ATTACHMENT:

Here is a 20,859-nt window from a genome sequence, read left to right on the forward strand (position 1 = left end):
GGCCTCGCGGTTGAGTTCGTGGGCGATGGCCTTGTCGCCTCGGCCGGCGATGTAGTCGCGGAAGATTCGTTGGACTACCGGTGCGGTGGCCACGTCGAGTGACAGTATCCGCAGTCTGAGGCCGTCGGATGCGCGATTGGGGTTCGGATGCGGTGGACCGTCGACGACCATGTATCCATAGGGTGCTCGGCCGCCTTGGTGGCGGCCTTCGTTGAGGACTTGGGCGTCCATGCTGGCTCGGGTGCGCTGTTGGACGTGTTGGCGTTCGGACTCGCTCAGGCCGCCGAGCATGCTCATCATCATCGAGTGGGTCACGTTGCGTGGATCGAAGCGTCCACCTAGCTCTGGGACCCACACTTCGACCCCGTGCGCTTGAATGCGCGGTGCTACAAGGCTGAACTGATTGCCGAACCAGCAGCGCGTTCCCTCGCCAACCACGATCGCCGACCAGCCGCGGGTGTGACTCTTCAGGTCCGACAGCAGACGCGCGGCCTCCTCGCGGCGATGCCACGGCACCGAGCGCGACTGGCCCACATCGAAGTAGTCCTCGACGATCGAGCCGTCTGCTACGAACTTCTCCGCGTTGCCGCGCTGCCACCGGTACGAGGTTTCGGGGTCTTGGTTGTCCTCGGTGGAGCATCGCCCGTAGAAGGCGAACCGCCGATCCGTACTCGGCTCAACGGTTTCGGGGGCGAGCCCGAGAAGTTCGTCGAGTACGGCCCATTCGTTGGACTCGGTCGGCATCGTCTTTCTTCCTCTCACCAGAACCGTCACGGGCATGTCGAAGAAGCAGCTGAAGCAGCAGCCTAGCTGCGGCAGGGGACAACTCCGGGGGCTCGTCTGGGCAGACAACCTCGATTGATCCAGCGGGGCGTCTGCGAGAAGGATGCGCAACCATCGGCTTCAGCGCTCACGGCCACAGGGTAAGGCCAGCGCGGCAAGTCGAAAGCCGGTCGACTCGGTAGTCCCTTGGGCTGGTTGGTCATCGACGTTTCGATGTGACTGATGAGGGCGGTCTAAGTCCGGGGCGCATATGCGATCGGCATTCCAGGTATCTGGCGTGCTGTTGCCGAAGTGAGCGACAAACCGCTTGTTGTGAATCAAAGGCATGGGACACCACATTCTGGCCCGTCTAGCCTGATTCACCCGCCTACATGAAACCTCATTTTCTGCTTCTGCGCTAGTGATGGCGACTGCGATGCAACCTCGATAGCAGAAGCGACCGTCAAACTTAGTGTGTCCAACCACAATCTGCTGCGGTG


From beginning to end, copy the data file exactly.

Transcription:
Here is a 20,859-nt window from a genome sequence, read left to right on the forward strand (position 1 = left end):
GGCCTCGCGGTTGAGTTCGTGGGCGATGGCCTTGTCGCCTCGGCCGGCGATGTAGTCGCGGAAGATTCGTTGGACTACCGGTGCGGTGGCCACGTCGAGTGACAGTATCCGCAGTCTGAGGCCGTCGGATGCGCGATTGGGGTTCGGATGCGGTGGACCGTCGACGACCATGTATCCATAGGGTGCTCGGCCGCCTTGGTGGCGGCCTTCGTTGAGGACTTGGGCGTCCATGCTGGCTCGGGTGCGCTGTTGGACGTGTTGGCGTTCGGACTCGCTCAGGCCGCCGAGCATGCTCATCATCATCGAGTGGGTCACGTTGCGTGGATCGAAGCGTCCACCTAGCTCTGGGACCCACACTTCGACCCCGTGCGCTTGAATGCGCGGTGCTACAAGGCTGAACTGATTGCCGAACCAGCAGCGCGTTCCCTCGCCAACCACGATCGCCGACCAGCCGCGGGTGTGACTCTTCAGGTCCGACAGCAGACGCGCGGCCTCCTCGCGGCGATGCCACGGCACCGAGCGCGACTGGCCCACATCGAAGTAGTCCTCGACGATCGAGCCGTCTGCTACGAACTTCTCCGCGTTGCCGCGCTGCCACCGGTACGAGGTTTCGGGGTCTTGGTTGTCCTCGGTGGAGCATCGCCCGTAGAAGGCGAACCGCCGATCCGTACTCGGCTCAACGGTTTCGGGGGCGAGCCCGAGAAGTTCGTCGAGTACGGCCCATTCGTTGGACTCGGTCGGCATCGTCTTTCTTCCTCTCACCAGAACCGTCACGGGCATGTCGAAGAAGCAGCTGAAGCAGCAGCCTAGCTGCGGCAGGGGACAACTCCGGGGGCTCGTCTGGGCAGACAACCTCGATTGATCCAGCGGGGCGTCTGCGAGAAGGATGCGCAACCATCGGCTTCAGCGCTCACGGCCACAGGGTAAGGCCAGCGCGGCAAGTCGAAAGCCGGTCGACTCGGTAGTCCCTTGGGCTGGTTGGTCATCGACGTTTCGATGTGACTGATGAGGGCGGTCTAAGTCCGGGGCGCATATGCGATCGGCATTCCAGGTATCTGGCGTGCTGTTGCCGAAGTGAGCGACAAACCGCTTGTTGTGAATCAAAGGCATGGGACACCACATTCTGGCCCGTCTAGCCTGATTCACCCGCCTACATGAAACCTCATTTTCTGCTTCTGCGCTAGTGATGGCGACTGCGATGCAACCTCGATAGCAGAAGCGACCGTCAAACTTAGTGTGTCCAACCACAATCTGCTGCGGTG